Nov 102022
 

About two years ago, around the start of the COVID pandemic, I was looking at a friend’s Facebook page answering her question about how best to protect herself. At the time, masking was just coming to the fore but social distancing was advised and hand sanitizers were in short supply. The question was about homemade sanitizers, and—having researched the topic for the Center for Inquiry’s Coronavirus Resources Page—I suggested that it should contain at least 60% alcohol, and ideally 70%. 

Almost immediately a friend of hers posted a reply: “Unfortunately, alcohol doesn’t kill viruses. You’re better off avoiding crowds and washing your hands.” I was pretty sure that isopropyl alcohol does indeed kill many viruses (as does direct sunlight) because it literally breaks their membranes apart. It’s not 100% effective against all viruses and can only be used topically, of course, but the bold, seemingly factual statement was completely false. I spend enough of my time correcting misinformation on the internet as it is, but I realized that this comment, which could be seen by hundreds of people, had the very real potential to cause harm. I assumed that the person made a sincere mistake and was not intentionally misleading our mutual friend about how to protect herself and her family from a potentially deadly disease, but I was surprised at how self-confident, caveat-free, and authoritative it seemed to be.

I replied with a link to a reputable medical website and countered, “This is false. Alcohol does kill viruses, including COVID.” I didn’t press the matter, but thought more about it later, and the importance of invoking the fundamental medical principle of Primum non nocere, or First, do no harm.

Versions of it can be traced to the Hippocratic Oath, though in his 2005 article in the Journal of Clinical Pharmacology, Dr. Cedric Smith notes that the phrase “was in use in England and America at least by 1860. Moreover, it was transmitted relatively broadly and fairly widely by the early 1900s. The communication and transmission appear to have been largely oral inasmuch as it was not commonly seen in print until after the 1930 to 1950 time period.” Though, as Smith notes, the dictum is only one part of an ethical approach to medicine, it is nevertheless a useful starting point, “a crystallized bit of wisdom, and like many proverbs, this maxim has several levels of meaning and can be applied to a wide variety of situations.”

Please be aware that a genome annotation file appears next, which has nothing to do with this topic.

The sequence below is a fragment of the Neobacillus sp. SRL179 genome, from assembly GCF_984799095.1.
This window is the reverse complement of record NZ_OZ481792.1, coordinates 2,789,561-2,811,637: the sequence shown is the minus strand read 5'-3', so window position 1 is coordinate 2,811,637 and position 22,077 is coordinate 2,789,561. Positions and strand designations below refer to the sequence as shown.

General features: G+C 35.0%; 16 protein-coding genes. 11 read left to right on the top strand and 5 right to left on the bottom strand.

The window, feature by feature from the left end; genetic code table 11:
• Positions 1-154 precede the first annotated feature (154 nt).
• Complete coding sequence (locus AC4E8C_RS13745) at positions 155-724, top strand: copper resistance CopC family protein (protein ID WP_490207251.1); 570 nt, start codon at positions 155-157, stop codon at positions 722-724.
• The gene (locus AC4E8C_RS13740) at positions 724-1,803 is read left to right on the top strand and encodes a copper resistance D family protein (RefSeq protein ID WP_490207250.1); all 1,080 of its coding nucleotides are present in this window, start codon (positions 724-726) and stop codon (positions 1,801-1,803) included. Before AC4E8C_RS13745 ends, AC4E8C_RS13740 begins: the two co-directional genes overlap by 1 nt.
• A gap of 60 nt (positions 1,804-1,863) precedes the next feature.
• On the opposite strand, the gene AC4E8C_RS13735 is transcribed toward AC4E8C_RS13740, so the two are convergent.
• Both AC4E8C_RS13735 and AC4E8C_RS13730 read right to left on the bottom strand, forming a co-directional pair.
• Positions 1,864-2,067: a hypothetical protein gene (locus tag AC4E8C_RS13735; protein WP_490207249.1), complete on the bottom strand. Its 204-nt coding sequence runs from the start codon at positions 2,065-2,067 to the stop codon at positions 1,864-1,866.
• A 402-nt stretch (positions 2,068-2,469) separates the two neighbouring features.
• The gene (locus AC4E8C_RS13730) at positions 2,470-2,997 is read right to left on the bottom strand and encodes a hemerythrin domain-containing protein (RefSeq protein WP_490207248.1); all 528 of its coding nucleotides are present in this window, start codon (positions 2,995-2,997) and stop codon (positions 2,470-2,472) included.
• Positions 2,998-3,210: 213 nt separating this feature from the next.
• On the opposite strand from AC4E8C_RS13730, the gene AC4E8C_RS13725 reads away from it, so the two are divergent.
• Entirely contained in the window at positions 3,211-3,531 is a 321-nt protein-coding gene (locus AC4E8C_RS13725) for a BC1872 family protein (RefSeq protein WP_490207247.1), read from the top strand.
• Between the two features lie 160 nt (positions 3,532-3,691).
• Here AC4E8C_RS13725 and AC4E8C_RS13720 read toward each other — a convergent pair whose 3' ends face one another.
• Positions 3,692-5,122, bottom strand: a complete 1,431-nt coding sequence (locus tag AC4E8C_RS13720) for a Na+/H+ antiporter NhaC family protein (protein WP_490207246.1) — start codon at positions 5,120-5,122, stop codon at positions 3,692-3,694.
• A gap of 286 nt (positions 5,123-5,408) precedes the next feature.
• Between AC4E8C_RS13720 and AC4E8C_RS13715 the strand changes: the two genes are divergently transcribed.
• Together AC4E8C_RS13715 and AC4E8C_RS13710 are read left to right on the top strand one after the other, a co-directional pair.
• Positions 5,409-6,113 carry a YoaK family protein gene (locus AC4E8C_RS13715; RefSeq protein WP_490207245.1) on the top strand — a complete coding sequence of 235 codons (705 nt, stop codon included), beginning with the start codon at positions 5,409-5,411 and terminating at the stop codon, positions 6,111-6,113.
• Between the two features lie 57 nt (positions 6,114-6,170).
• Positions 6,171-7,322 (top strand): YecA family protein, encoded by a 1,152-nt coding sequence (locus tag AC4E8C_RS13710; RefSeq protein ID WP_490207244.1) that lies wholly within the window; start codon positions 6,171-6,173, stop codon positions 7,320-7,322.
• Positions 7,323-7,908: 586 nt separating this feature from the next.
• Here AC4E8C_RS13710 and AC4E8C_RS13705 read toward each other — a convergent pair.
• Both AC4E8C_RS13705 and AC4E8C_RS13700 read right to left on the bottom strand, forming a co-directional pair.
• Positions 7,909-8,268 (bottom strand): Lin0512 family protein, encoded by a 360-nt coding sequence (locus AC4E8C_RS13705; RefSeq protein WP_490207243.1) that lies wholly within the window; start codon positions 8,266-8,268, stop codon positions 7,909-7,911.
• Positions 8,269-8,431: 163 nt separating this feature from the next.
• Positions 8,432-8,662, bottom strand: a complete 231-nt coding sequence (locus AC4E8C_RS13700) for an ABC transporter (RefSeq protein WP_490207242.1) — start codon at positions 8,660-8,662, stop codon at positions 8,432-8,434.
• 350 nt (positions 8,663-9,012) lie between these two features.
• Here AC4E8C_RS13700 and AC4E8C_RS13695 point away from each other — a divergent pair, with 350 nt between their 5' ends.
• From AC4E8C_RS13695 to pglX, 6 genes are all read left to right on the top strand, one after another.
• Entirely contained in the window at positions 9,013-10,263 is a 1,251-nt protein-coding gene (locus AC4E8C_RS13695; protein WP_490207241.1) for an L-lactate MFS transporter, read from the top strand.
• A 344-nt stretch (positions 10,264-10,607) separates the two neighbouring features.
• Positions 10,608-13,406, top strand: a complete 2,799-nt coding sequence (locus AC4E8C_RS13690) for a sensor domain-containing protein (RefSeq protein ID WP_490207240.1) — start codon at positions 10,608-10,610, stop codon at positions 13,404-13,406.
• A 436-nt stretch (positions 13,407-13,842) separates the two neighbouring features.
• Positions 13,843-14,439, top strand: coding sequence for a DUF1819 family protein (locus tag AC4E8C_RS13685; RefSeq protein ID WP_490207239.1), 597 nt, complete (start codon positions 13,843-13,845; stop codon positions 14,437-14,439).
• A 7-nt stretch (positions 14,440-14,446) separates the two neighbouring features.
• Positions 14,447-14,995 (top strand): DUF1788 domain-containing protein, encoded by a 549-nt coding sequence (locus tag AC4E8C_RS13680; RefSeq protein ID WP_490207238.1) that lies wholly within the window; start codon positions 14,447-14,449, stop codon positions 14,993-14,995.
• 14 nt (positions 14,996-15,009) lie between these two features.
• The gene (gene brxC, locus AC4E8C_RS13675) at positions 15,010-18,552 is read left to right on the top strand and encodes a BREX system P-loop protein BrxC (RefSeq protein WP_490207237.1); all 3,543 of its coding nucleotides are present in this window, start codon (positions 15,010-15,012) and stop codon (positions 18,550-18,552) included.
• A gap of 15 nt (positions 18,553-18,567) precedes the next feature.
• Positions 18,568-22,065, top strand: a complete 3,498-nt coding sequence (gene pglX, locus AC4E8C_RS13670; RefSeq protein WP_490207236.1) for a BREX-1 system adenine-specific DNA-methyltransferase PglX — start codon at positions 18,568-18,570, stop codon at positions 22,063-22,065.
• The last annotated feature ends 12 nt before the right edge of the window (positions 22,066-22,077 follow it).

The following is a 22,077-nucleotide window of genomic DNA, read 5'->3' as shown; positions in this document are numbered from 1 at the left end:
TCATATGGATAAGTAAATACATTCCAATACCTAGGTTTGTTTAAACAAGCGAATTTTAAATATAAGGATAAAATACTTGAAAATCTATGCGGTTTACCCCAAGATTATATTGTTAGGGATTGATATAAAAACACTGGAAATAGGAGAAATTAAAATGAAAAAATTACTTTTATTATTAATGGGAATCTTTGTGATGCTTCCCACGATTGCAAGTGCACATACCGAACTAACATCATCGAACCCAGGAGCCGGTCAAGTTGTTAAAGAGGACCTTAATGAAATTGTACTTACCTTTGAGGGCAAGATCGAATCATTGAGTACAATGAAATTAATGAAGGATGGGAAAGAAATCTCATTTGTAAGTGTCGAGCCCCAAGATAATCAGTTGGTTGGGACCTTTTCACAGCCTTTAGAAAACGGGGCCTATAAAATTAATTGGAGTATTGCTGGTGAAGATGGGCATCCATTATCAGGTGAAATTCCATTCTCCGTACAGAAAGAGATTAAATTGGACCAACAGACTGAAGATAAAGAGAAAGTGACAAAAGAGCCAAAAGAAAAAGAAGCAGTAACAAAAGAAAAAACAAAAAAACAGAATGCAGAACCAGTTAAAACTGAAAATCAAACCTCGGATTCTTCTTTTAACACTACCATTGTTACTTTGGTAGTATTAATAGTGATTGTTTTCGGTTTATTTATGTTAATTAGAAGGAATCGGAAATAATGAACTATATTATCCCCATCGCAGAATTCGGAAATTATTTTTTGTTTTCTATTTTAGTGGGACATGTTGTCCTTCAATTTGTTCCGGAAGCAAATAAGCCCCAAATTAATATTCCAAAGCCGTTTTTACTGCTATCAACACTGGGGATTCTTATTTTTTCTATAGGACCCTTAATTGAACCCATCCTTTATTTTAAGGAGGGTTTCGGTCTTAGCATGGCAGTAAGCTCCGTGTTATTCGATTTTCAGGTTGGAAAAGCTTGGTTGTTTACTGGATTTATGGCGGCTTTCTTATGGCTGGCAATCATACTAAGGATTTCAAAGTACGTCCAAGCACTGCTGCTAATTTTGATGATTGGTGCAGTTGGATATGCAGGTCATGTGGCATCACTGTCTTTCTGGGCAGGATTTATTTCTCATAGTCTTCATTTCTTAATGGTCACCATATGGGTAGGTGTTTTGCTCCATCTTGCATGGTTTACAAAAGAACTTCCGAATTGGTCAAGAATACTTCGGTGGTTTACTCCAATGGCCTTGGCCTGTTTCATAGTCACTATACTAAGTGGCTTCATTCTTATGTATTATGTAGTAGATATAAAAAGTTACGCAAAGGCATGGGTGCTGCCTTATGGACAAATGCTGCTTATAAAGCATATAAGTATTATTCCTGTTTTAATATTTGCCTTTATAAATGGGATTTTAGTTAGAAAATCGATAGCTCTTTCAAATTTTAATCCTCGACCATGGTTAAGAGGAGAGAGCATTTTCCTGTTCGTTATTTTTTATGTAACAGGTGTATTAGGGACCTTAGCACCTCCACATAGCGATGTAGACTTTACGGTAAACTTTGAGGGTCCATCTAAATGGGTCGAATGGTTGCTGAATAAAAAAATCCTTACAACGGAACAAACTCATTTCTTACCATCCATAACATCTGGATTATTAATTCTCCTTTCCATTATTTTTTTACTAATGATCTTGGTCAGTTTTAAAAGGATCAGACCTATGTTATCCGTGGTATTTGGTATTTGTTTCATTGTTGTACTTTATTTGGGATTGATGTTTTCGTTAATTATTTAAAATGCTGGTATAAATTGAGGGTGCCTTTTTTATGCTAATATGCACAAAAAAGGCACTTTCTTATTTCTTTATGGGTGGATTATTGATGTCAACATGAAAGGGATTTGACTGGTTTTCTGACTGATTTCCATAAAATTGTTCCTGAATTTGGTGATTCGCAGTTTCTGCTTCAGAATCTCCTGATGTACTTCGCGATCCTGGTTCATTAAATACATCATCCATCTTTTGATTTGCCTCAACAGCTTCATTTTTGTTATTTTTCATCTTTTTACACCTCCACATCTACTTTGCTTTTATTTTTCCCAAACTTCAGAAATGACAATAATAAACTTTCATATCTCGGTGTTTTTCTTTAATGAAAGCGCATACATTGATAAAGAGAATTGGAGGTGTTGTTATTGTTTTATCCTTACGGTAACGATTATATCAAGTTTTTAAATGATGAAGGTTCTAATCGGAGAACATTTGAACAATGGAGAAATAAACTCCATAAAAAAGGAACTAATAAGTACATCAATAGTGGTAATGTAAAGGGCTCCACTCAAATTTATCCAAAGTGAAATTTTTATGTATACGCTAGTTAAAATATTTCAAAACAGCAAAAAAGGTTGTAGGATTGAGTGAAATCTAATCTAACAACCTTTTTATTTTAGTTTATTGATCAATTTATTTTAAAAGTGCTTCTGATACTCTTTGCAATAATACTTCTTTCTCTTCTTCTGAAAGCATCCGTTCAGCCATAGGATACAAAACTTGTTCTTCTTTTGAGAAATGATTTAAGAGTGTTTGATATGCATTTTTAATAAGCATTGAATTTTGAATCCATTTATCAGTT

Though most often applied in medical contexts, its principle is sound in all areas of endeavor, including skepticism and media literacy. In fact I first encountered it in a professional setting when I became managing editor of Skeptical Inquirer magazine nearly 25 years ago. Part of my duties involved copyediting—the often-mundane but sometimes fun job of ensuring consistency, author correspondence, correcting grammatical errors, minor fact-checking, and other duties.

Ideally, the editor corrects mistakes, improves the writer’s flow and organization, and so on. The next best thing is to make changes, such as synonymous rephrasings, that may or may not subjectively improve the piece, but don’t substantively change the content (an example might be changing “pissed off” to “irritated”). Moving down the ladder, missing mistakes is minor (though inevitable); few books, newspapers, or magazines hit print with all mistakes caught and corrected.